Onchocerciasis is a tropical disease transmitted by the Simulium species of the black flies. The black flies breed along fast-flowing streams, hence the name ‘river’ blindness. 
The disease ranks among the leading infectious causes of blindness in endemic areas. It is most common in remote villages, especially in West and Central Africa. It affects the skin, eyes and other body organs.

Also Known As

African river blindness

Causes and Risk Factors

Onchocerciasis is caused by a parasite known as Onchocerca volvulus (filarial worm). The parasite is transmitted to human beings via the black flies. The flies pass the worm's larvae to the human host as they feed on the blood meal. Once in the body, the larvae take about a year to mature to adult worms. 
Adult worms migrate to other parts of the body. They live in nodules under the skin or in the eyes. The females then fertilize and produce offspring (microfilariae). The microfilariae are usually underdeveloped and microscopic, and live in the blood. They are picked up by a black fly as it feeds. In the body of the fly, the microfilariae develop into mature larvae over close to two weeks. The larvae then make their way into the proboscis of the fly and are passed onto the next host. The cycle then continues.
Persons most at risk of the disease are those who live in the tropical areas where there is a prevalence of the black flies. Contracting onchocerciasis is not dependent on age or gender.

Signs & Symptoms

It takes repeated infections for individuals to experience the adverse effects of the disease. After the infection, symptoms don’t appear until 1 to 2 years later. They occur due to the inflammatory responses in the body which are most severe after the larvae die. The skin manifestations of the disease can appear as the first symptoms. These include:

  • Development of skin nodules (onchocercoma)
  • Itching (pruritus)
  • Papular rash
  • Scarring
  • Sagginess
  • Patchy depigmentation

Ocular manifestations of the disease may include eye lesions, redness, altered vision, and eventually, permanent blindness.


The diagnosis involves tests such as:
Skin snip biopsy – This is usually the most common test. It involves taking a small skin specimen and placing it in normal saline for 24 hours. The saline helps to draw out the larvae. Staining is also done to make it easier to detect the parasite through a microscope. The Onchocerca volvulus does not have a sheath or nuclei in the tail. Although it is used often, the biopsy test does not detect the parasite in the early stages of infection.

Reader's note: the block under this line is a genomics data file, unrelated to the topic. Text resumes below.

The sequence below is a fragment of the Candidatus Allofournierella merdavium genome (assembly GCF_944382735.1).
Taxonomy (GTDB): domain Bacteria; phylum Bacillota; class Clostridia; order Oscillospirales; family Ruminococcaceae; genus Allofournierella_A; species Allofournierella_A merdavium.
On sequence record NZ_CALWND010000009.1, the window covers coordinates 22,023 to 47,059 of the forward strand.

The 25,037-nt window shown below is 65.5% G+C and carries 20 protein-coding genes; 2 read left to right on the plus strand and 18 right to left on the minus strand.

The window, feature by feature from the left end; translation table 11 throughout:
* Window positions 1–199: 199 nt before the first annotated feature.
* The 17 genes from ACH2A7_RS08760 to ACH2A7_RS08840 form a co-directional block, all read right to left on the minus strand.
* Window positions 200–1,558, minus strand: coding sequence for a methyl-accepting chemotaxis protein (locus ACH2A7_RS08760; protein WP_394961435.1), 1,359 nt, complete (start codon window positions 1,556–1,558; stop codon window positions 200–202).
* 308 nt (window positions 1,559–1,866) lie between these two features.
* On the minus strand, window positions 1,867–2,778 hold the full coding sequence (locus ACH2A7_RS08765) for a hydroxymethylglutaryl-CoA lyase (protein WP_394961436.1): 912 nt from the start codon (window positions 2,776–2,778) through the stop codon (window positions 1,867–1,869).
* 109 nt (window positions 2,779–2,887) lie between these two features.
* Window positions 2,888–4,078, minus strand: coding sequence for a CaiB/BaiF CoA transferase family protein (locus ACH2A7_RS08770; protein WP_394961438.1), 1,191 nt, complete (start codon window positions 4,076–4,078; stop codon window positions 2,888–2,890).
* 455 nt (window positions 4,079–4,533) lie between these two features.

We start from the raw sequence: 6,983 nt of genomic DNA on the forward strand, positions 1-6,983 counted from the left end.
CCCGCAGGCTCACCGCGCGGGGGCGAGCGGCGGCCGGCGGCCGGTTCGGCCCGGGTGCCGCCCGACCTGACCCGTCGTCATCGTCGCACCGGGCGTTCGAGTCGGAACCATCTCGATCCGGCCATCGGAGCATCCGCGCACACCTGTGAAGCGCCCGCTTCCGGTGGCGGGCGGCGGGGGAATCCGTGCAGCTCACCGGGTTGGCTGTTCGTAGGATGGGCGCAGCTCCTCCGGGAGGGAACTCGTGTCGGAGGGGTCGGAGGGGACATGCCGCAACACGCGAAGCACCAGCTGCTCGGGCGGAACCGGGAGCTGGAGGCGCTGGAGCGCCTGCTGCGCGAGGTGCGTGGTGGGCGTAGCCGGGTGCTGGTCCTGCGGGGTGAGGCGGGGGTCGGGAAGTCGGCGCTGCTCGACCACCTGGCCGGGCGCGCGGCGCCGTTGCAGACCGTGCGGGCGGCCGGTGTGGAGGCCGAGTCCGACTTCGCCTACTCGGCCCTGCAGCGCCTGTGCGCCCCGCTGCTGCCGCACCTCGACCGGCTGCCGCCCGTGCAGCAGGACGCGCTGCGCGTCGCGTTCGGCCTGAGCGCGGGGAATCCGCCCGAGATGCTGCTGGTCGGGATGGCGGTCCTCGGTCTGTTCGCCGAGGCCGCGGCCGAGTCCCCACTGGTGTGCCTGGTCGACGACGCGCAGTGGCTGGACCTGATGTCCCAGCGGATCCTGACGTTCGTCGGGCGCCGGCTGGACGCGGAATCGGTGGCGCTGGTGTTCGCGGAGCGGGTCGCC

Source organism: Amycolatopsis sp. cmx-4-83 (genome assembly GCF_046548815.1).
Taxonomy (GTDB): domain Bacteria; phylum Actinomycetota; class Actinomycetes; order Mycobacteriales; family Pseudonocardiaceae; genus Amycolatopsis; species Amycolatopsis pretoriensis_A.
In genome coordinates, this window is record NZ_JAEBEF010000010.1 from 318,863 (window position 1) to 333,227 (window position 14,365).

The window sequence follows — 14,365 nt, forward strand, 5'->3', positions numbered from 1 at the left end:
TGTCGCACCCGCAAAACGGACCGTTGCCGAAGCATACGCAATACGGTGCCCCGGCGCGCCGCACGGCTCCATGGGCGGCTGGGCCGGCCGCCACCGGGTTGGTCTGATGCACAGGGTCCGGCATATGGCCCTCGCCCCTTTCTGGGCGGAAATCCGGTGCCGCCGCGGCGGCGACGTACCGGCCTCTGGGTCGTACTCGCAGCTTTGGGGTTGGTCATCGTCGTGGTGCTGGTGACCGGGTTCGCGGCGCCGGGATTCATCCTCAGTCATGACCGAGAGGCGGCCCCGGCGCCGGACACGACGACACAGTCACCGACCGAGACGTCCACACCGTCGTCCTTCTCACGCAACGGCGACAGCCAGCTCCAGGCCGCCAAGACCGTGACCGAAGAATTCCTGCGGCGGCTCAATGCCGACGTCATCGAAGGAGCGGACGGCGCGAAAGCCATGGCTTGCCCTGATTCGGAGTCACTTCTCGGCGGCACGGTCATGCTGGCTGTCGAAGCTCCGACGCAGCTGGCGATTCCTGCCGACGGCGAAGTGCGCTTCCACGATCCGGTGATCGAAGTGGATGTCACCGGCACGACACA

Slit-lamp test – The test uses a special kind of microscope (slit lamp) to view the back of the eye. It is useful in checking for the presence of larvae in the eye. It also examines the level of damage caused.
Examining nodules – The nodules on the skin can be surgically removed. They are assessed inside for presence of adult worms.
Antibody tests – The antibodies fight off infections in the body. The antibody test detects whether the body has tried to attack an onchocerciasis infection or not.


Treatment is focused on fighting the infection. It may also involve reverting complications that arise.

Medical Treatment

Ivermectin is prescribed as the first line of treatment for onchocerciasis. The drug works by killing the larvae and also sterilizing the female adults. Usually, a single dose is given every 6-12 months for about 10 years or so. The downside to the medication is that it does not eliminate the adult worms. 
Doxycycline is an antibiotic that has emerged in onchocerciasis treatment. The drug kills the bacteria (wolbachia) needed by the adult worms for survival. It may, however, need to be used in combination with ivermectin.

Surgical Treatment

Surgery may be necessary when complications are involved. Cataract extraction, for instance, may be performed where a cataract develops. A trabeculectomy may also be performed in case of glaucoma.

Prognosis/Long-term outlook

The prognosis is favourable where there’s early detection. Delayed treatment can lead to complications in the body. Corneal manifestations can include lesions which can lead to sclerosing keratitis and eventual blindness.
When the larvae invades the iris and ciliary body, it can result in iridocyclitis. Severe cases can result in glaucoma and cataract development. Those receiving treatment should go for eye check-ups as frequently as every 3 to 6 months for progress monitoring.


The strategies that can be used to prevent the infection include:
Personal protection – This includes avoiding infested areas, or using repellents and wearing appropriate clothing when in such places.
Controlling the vector – Spraying with insecticides helps control the flies and reduces the transmission of the parasite.
Mass treatment programs – In communities where the disease is prevalent, everyone can be treated with ivermectin to fight any light infections as well as to stall the life cycle of the disease.